Tool Reviews

Ash Vacuum Review, Chimney Sweeping & Cleaning our Wood Stove

By October 7, 2018 February 25th, 2019 No Comments

Review of the Shop-Vac Ash Vacuum

 

Watch the Video Review.

Ash Vacuum Review with Chimney Sweeping, Wood Stove Cleaning, and Fire Starter Making. Time to get the wood stove ready for winter. We have a high-efficiency wood stove and need to sweep the chimney of creosote and clean the ash buildup inside the stove. This year we tested a new chimney brush and flexible rod kit along with an ash vacuum by shop-vac. We also made fire starter bags from chainsaw wood curls. And we highlighted a wood stove fan by EcoFan.
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Our Wood Stove

Last fall we had our wood stove upgraded to I high efficiency, long burning model: the Blaze King Sirocco 30 catalytic stove.

0High Efficiency Catalytic Wood Stove

High Efficiency Catalytic Wood Stove

In a corner of our living room I removed a section of the hardwood floor and installed ceramic tiles.

Ceramic Tiles to support new wood stove

Ceramic Tiles to support new wood stove

The ceiling of our living room has some nice decorative trim that may have been original from when it was built in the 50’s.

Decorative Ceiling Trim

Decorative Ceiling Trim

In the attic I sistered a rafter then removed a section of the original to make adequate clearance for the chimney.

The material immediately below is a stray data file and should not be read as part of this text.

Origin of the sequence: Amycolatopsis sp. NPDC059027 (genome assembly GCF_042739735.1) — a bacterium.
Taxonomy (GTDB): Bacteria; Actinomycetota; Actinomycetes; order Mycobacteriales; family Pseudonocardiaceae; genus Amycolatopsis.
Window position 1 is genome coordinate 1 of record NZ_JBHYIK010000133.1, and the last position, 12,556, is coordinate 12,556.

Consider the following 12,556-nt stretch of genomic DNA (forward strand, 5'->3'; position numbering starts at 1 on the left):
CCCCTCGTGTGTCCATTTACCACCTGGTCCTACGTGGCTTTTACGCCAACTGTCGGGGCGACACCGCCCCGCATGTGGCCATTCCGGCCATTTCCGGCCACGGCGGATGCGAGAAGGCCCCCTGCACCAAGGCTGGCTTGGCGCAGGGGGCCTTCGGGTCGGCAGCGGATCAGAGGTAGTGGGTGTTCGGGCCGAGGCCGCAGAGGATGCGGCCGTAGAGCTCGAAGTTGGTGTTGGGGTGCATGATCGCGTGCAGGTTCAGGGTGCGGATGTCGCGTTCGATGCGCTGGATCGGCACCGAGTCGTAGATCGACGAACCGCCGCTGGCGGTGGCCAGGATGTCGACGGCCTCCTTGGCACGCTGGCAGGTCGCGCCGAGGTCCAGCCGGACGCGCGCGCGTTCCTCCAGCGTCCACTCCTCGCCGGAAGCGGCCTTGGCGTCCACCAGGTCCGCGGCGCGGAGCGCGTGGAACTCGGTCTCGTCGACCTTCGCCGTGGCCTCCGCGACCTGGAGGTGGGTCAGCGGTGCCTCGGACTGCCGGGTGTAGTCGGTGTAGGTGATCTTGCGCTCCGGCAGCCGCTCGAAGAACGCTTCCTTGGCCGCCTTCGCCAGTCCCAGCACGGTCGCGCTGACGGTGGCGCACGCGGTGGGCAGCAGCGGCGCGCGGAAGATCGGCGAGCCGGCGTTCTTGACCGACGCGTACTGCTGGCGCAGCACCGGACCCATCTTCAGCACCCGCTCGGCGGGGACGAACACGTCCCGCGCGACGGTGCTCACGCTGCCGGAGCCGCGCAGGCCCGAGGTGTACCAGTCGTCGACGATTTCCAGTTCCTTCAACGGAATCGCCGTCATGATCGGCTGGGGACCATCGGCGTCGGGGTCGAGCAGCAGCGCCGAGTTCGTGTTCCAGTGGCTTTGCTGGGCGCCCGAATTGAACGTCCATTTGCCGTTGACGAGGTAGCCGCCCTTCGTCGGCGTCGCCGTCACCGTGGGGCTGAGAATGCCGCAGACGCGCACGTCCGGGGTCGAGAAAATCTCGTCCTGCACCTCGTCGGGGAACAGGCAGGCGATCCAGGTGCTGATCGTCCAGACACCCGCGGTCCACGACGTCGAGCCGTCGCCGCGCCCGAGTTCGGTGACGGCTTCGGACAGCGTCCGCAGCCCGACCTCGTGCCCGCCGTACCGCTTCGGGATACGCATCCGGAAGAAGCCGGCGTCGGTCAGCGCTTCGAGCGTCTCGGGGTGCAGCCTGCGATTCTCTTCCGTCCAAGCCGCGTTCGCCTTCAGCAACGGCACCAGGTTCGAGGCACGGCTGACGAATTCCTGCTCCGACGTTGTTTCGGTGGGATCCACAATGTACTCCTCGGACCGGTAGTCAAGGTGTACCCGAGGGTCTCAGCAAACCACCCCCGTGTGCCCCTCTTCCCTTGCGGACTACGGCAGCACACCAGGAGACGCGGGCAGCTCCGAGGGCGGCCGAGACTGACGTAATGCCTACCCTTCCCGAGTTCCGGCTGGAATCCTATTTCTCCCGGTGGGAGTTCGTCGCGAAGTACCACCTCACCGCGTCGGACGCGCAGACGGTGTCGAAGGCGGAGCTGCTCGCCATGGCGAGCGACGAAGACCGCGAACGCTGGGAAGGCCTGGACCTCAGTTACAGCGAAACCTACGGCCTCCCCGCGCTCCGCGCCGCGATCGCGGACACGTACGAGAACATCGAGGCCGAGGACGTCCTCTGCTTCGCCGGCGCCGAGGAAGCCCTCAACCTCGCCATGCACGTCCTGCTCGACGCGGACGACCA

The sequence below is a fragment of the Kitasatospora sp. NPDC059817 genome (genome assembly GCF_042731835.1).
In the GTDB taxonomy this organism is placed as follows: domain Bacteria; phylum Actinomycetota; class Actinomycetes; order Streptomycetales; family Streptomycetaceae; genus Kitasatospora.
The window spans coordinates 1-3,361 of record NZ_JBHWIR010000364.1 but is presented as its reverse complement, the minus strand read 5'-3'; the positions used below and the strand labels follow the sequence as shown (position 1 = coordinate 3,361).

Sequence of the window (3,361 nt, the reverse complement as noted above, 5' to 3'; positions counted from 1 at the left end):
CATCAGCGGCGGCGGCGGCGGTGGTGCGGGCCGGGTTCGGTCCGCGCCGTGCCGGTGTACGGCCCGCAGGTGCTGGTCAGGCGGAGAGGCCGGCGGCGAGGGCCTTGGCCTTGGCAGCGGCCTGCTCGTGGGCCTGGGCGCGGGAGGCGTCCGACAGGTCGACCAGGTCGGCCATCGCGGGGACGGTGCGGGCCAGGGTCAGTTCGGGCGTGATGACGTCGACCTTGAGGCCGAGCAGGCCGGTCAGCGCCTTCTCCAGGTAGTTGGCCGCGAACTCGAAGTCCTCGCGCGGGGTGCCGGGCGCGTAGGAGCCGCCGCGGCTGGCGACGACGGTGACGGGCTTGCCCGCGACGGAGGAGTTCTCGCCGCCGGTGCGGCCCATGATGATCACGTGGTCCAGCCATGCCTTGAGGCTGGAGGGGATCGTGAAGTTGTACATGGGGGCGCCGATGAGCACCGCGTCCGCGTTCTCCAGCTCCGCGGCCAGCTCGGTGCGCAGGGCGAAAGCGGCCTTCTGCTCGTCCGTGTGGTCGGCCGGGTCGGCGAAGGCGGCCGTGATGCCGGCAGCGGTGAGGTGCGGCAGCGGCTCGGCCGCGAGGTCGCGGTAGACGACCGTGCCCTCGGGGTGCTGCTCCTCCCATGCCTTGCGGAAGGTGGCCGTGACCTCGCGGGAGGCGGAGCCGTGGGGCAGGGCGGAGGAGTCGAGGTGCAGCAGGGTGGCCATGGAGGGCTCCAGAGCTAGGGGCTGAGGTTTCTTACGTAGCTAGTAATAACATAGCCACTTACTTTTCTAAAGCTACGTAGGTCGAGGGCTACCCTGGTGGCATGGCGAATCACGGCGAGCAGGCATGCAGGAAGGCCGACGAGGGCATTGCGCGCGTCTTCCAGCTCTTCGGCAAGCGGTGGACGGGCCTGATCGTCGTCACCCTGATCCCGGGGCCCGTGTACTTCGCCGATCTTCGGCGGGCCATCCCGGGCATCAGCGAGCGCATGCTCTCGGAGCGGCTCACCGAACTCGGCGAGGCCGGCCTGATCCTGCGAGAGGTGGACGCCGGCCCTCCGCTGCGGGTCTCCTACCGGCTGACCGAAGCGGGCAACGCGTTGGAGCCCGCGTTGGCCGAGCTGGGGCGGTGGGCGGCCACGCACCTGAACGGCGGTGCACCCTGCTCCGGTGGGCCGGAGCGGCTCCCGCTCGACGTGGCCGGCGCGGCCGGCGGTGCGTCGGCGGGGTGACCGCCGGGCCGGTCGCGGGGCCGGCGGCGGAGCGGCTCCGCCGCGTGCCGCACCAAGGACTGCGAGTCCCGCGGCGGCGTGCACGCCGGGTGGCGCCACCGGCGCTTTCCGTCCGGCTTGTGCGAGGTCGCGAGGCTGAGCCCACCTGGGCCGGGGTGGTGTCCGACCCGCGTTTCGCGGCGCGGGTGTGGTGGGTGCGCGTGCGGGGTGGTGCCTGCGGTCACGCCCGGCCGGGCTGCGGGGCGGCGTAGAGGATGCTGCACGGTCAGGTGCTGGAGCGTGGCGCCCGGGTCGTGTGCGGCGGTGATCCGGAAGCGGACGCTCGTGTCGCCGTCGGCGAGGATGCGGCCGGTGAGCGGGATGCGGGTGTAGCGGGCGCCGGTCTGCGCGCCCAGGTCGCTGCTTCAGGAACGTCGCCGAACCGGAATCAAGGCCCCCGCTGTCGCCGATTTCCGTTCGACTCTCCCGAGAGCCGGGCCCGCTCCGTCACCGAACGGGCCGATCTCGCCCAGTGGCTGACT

2x4 rafter "sistered" to a new one, then section removed for clearance

2×4 rafter “sistered” to a new one, then section removed for clearance

By removing a section of that rafter, the stove pipe could be lined up right at the centre of the curved trim. Which I thought would look pretty nice.

Our local wood stove dealer and his crew came on a very rainy afternoon last fall.

Hole in ceiling cut out, blocking between rafters added. The rafter section that was removed can be seen better in this picture

Hole in ceiling cut out, blocking between rafters added. The rafter section that was removed can be seen better in this picture

They cut a hole in the ceiling where I had laid it out. And added some blocking between the joists. They set part of the chimney section in through the ceiling

Section of chimney, the "top hat"

Section of chimney, the “top hat”

Then outside on the roof they cut a hole and installed the rest of the chimney. Not a fun day from them as it poured rain all day.

 

Add Chimney Flashing on roof

Add Chimney Flashing on roof

The three of them brought the wood stove in on a dolly, then set it in place. And connected the stove to the chimney.

Ash Vacuum Review - New wood stove on dolly

New wood stove on dolly

Lining the stove up with the chimney

Lining the stove up with the chimney

They did a great job and this stove kept our little house warm all winter last year.

Chimney Sweeping Brush & Rods

During that season I cleaned the chimney with a poly brush on a long and awkward metal pole. I used a shovel and steel pail to clean out ashes from the stove. This year I decided to make this task a bit easier.

The poly brush I was using was too tight in the stove pipe and made it difficult to sweep.

6" wire chimney sweeping brush

6″ wire chimney sweeping brush

I decided to go with a 6″ steel brush, and instead of the long metal pole I wanted to try a three piece flexible rod set.

Chimney Brush attached to flexible rod

Chimney Brush attached to flexible rod

They screw together easily and tighten with two wrenches. As you are sweeping you can add more lengths of rod as you go along.

Shop-Vac Ash Vacuum

I find the high efficiency stoves create more creosote buildup so I wanted to try out an ash vacuum to make stove cleaning a bit easier and less messy.